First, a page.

Hail to The King

Hail to The King
If you’re a sports fan in South Florida, you probably think LeBron James and the Miami Heat are the best things since sliced bread. If you’re a sports fan anywhere else, you probably hate them just about as much as non-New Yorkers hate the Yankees. LeBron’s recent decision to leave his hometown team, the Cleveland Cavaliers, has resulted in bitter backlash against perhaps the biggest name in the NBA. After the announcement was made, Cavs fans set fire to LeBron’s jersey and threw rocks at his ten-story billboard…and it’s only gotten worse from there. This is a drastic change in public opinion. Since entering the NBA as the No. 1 draft pick in 2003, LeBron has consistently been widely admired not only for his athletic abilities and accomplishments, but also for his character and the manner in which he conducts himself. If you know anything about the NBA, this certainly can’t be said for a lot of the other players in the league.

Since I am a sports fan in South Florida, I am happy to see LeBron join the Miami Heat. But as much as I would love to see Lebron, Dwyane Wade and Chris Bosh bring a NBA championship back to Miami, I have other reasons for supporting LeBron and his decision to leave Cleveland. Why? Because it was a carefully calculated business decision. Nothing more. Nothing less. According to LeBron, the Heat made him an offer he couldn’t refuse, saying he believed leaving the Cavs was the only way he could fulfill his dream of winning a championship. He actually walked away from $30 million by NOT signing with the Cavs. How can you fault him for that?!

Many people – Cleveland residents, Cavs fans and Cavs owner Dan Gilbert in particular – are making it personal and accusing LeBron of deserting them. (Gilbert was actually fined $100,000 by NBA Commissioner David Stern for the rude and inappropriate comments he made about LeBron in an open letter on the team’s website.) Overnight, it seems that the Miami Heat has become the most hated team in the league thanks to LeBron. That’s ludicrous. Why on earth would LeBron choose to leave his hometown team if not for sound business reasons? Wouldn’t it have been easier (and perhaps more lucrative and personally fulfilling) for him to stay put in Cleveland? In LeBron’s own words, “At the end of the day, I feel awful. I feel even worse that I wasn’t able to bring an NBA championship to [Cleveland.] I never wanted to leave Cleveland. My heart will always be around that area.” Doesn’t sound like a guy who’s trying to be an inconsiderate jerk to me – quite the opposite in fact.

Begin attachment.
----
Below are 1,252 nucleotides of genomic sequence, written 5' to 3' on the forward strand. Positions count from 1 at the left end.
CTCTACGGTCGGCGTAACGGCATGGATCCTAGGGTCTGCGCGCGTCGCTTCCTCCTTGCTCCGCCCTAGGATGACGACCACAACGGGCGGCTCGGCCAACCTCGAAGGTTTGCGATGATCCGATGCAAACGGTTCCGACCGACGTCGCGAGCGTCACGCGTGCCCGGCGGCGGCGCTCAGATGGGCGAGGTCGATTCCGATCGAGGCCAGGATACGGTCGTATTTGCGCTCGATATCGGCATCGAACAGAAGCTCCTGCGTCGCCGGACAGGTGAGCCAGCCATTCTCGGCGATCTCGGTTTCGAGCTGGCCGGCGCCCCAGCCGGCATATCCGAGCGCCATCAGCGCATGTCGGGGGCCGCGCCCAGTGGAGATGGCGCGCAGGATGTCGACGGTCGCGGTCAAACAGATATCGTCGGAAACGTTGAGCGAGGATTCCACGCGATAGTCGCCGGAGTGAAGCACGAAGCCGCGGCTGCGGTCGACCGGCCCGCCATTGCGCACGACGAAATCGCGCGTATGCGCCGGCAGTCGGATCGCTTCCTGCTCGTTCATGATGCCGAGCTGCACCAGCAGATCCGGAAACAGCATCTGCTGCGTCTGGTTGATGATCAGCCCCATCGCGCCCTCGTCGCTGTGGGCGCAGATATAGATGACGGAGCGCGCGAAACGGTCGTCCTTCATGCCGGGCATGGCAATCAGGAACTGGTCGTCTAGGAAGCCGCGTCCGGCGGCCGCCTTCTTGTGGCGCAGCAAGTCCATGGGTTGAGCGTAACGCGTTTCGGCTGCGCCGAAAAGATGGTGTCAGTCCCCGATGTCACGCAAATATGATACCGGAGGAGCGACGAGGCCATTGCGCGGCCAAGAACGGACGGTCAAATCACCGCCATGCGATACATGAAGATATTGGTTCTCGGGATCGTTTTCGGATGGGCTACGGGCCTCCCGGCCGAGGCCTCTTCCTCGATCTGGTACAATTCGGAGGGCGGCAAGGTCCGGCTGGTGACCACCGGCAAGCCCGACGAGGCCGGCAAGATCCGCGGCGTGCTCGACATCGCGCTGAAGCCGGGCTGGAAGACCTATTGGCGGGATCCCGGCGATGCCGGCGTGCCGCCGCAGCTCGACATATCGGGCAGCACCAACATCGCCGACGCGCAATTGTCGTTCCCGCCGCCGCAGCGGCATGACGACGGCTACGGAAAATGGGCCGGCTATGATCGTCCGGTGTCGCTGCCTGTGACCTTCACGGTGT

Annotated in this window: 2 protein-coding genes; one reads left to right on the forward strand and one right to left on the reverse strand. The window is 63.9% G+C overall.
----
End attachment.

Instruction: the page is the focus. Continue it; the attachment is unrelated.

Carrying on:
Do I agree with LeBron’s decision to announce his decision in an hour-long national ESPN special? (He actually used the program to raise money for the woefully underfunded Boys and Girls Clubs of America.) Perhaps in hindsight that wasn’t the right move. It did come off as a bit insensitive and self-serving, especially considering how devastating the announcement was to the Cavs and the city of Cleveland. But does that mean it was the wrong decision? Absolutely not. LeBron put in seven years with the Cavs. He brought innumerable dollars and joy to the city itself during that time. How can you have anything but the upmost respect and admiration for someone like that, both from a professional AND personal standpoint??

So, welcome to Miami, LeBron. I’m looking forward to seeing great things from you in the future, not the least of which is a championship. Just remember that the reason the Yankees are so hated is because they are the undisputed leaders of MLB and have been for years. Apply the same logic to your arrival in Miami, and it suddenly doesn’t seem like such a bad thing.

NBCSports.com – Superstar trio: LeBron joining Wade, Bosh
ESPN.com – LeBron leaves Cavs with limited options

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